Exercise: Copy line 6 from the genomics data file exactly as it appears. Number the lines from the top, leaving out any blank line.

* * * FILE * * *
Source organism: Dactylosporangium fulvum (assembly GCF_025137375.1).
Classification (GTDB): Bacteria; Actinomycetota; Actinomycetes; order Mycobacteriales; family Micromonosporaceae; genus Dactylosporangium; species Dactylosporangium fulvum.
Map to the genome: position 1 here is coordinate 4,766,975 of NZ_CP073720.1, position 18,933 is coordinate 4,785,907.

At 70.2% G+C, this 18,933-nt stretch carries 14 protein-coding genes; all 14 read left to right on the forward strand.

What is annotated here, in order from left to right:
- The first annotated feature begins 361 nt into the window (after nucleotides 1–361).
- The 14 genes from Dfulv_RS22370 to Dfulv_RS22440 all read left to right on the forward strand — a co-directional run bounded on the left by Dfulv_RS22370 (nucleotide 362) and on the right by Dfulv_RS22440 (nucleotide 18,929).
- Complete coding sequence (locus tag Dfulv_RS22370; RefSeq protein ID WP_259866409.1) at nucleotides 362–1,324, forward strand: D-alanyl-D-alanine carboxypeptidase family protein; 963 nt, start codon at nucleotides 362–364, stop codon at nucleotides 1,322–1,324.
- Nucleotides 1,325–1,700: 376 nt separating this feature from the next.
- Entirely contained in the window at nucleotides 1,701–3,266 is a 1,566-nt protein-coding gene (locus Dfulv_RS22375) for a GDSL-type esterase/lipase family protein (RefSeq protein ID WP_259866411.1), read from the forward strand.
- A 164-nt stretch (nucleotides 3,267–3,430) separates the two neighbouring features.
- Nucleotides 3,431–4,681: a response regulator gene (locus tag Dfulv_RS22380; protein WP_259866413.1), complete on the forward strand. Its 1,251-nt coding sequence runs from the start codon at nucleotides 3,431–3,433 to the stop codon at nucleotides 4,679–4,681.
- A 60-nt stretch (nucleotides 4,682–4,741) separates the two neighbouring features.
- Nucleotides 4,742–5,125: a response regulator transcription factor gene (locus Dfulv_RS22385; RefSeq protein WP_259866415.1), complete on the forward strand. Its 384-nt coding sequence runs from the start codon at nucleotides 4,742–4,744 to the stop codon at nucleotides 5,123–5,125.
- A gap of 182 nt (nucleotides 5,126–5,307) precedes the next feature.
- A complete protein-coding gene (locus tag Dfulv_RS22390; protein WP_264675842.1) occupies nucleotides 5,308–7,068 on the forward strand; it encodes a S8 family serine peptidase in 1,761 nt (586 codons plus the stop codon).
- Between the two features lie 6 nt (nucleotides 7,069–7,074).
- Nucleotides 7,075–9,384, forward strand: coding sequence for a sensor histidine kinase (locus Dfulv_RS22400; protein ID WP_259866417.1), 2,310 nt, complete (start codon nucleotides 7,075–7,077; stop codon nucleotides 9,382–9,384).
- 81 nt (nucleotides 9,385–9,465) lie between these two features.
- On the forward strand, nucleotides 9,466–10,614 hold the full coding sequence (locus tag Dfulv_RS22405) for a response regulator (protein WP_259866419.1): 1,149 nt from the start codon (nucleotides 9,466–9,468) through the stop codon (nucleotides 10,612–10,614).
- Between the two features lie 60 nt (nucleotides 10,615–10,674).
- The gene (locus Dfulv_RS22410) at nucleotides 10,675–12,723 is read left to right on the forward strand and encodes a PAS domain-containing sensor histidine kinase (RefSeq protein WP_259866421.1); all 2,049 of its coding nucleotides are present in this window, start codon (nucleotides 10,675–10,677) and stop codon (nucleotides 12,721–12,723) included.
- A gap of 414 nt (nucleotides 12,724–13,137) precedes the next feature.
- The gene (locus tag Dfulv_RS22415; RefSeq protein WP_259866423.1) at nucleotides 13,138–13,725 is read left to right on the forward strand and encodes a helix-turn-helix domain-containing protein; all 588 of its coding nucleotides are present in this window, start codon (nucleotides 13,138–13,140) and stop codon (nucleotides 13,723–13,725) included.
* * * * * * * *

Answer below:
- The first annotated feature begins 361 nt into the window (after nucleotides 1–361).